The Gender-Biased Wording of Recruitment Advertisements in Iraq

  • This research studies the nature and the scope of gender discrimination in job advertisements across Iraq’s various business sectors, segments, and hierarchical levels. It also attempts to understand the correlation between the language of the vacancy announcements and the level of the gender discriminatory content in them. This study is conducted with the hope of contributing to gender equality at the workplace in Iraq and the wider region. The current study adopts a content coding and analysis method that depends on the analysis of job advertisements (n=1015) by organizations operating in Iraq published in the leading recruitment websites and social media pages for a period of about four consecutive months from June to October 2017. The analysis is conducted using descriptive statistics and tested using simple cross tabulation method. Although the topic has been studied in various countries and contexts, it lacks academic attention in the Middle East, which can be seen as a unique area for research. Also, this research is the first attempt, as far as we are aware of, to comprehend the correlation between the choice of language (English, Arabic or Kurdish) and gender-biased wording of vacancy announcements. Understanding the relationship between language and gender discrimination in job advertisements might as well unveil a new area of study and aid in the quest for gender equality in the Iraqi workplace. This paper provides scientific evidence that more than 41% of all job advertisements in Iraq commit gender discrimination. The majority of them indirectly favor male candidates. Additionally, the nature of the vacancies for which women are preferred is different from the ones that target men. The adverts generally try to segregate women into non-managerial and administrative jobs. The study also infers a statistically significant correlation between the language of the advertisement and gender discrimination rate.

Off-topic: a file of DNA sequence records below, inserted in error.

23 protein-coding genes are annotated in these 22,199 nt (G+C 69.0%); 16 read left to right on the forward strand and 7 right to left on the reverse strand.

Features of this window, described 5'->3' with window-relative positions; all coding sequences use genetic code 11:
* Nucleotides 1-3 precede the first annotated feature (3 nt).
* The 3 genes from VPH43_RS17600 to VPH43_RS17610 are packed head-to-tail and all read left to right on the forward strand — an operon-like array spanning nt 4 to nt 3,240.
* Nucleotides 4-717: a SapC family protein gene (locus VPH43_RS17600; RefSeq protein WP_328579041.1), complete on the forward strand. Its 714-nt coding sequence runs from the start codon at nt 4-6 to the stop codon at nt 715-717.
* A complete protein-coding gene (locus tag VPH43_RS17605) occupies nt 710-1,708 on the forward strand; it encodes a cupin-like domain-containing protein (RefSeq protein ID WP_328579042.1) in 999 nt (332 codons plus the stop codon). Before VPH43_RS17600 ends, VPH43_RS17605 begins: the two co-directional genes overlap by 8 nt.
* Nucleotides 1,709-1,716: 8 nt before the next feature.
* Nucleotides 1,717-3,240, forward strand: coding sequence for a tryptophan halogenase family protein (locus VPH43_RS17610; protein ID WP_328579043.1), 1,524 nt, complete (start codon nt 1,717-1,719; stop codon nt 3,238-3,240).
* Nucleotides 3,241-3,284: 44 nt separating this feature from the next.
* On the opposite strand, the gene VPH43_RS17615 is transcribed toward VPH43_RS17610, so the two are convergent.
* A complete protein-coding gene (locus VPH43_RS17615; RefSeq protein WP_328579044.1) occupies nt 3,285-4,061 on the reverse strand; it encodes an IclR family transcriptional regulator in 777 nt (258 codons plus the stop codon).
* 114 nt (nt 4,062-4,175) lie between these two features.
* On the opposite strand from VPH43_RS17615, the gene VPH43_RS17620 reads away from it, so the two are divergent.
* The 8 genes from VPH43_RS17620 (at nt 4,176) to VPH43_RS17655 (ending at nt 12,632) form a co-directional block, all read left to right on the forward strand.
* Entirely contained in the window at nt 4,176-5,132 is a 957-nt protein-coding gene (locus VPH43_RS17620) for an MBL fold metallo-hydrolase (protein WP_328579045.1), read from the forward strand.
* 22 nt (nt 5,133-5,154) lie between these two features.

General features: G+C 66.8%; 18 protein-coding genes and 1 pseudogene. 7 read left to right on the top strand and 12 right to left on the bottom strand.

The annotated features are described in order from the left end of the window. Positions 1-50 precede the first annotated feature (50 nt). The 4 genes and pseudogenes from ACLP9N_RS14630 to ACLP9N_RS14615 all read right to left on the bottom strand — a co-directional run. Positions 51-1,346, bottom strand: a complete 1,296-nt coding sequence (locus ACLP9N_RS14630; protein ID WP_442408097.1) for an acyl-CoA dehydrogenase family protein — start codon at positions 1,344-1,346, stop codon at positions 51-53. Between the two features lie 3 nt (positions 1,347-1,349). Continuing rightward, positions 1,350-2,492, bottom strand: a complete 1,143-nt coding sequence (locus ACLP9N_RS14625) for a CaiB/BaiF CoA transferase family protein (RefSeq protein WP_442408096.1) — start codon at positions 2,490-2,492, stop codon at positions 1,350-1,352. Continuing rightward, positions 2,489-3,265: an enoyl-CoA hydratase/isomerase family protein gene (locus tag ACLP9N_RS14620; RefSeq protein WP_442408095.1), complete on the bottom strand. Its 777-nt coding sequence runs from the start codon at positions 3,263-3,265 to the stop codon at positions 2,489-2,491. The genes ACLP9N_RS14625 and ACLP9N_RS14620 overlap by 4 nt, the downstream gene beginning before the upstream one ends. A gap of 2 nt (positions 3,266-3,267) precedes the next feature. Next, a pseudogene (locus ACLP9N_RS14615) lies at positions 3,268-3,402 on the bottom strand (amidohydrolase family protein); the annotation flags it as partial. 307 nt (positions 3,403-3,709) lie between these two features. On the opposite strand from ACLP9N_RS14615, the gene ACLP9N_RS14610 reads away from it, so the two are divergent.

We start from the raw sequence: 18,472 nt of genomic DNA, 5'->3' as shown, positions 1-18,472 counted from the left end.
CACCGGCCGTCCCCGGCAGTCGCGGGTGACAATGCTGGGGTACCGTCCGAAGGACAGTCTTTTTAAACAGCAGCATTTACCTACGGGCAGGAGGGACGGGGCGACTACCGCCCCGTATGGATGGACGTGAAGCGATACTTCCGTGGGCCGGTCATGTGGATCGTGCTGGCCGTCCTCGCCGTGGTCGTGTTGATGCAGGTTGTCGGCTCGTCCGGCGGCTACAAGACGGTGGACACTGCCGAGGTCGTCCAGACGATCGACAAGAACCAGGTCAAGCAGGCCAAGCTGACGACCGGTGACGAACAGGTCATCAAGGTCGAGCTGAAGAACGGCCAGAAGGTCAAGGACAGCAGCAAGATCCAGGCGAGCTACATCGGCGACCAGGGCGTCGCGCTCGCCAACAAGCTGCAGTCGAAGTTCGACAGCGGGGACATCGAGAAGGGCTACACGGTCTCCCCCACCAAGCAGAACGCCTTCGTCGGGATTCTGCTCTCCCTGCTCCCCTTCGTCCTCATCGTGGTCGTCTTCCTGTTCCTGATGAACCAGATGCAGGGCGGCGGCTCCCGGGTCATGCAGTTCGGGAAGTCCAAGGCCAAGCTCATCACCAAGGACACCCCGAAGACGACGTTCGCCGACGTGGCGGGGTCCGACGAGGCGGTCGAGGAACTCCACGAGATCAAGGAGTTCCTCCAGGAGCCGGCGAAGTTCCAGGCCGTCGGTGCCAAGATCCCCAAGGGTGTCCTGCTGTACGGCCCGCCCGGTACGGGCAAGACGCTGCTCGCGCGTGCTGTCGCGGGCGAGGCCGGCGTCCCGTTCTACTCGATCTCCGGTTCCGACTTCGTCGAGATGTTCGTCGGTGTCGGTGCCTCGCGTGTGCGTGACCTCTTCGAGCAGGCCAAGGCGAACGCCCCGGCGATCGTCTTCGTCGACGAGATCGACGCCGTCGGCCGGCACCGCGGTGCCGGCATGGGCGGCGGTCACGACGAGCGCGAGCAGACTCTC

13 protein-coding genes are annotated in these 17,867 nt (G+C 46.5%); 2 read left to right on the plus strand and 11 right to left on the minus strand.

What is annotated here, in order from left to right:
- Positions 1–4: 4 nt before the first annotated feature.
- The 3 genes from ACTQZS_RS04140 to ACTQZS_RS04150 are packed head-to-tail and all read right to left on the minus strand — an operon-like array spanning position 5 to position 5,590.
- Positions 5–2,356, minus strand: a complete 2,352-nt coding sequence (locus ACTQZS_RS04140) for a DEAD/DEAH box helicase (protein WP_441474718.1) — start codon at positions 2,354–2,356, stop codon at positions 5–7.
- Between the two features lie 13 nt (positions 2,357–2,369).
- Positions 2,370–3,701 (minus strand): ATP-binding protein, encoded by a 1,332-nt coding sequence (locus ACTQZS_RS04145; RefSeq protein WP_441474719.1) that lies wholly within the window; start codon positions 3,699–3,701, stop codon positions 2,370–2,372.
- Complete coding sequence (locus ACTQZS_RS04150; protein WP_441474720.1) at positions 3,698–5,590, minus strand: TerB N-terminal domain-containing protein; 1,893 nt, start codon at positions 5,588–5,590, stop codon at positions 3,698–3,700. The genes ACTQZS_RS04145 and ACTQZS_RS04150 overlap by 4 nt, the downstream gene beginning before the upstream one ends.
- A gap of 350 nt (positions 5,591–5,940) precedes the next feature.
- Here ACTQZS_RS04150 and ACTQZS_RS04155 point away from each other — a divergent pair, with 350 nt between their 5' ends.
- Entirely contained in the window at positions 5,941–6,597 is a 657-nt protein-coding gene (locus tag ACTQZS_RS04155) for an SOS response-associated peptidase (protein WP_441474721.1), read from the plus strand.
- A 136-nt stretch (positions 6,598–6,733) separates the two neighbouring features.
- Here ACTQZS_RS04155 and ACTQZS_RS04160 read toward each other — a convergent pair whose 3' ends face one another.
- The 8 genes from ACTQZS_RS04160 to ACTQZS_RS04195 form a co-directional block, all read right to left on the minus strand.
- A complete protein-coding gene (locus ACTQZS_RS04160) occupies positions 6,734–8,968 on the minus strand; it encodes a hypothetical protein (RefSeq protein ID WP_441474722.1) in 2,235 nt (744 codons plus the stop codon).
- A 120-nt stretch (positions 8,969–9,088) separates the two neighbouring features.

• Hazhar Omer Muhammed
  • UKH Journal of Social Sciences (UKHJSS)
  • 28/12/2021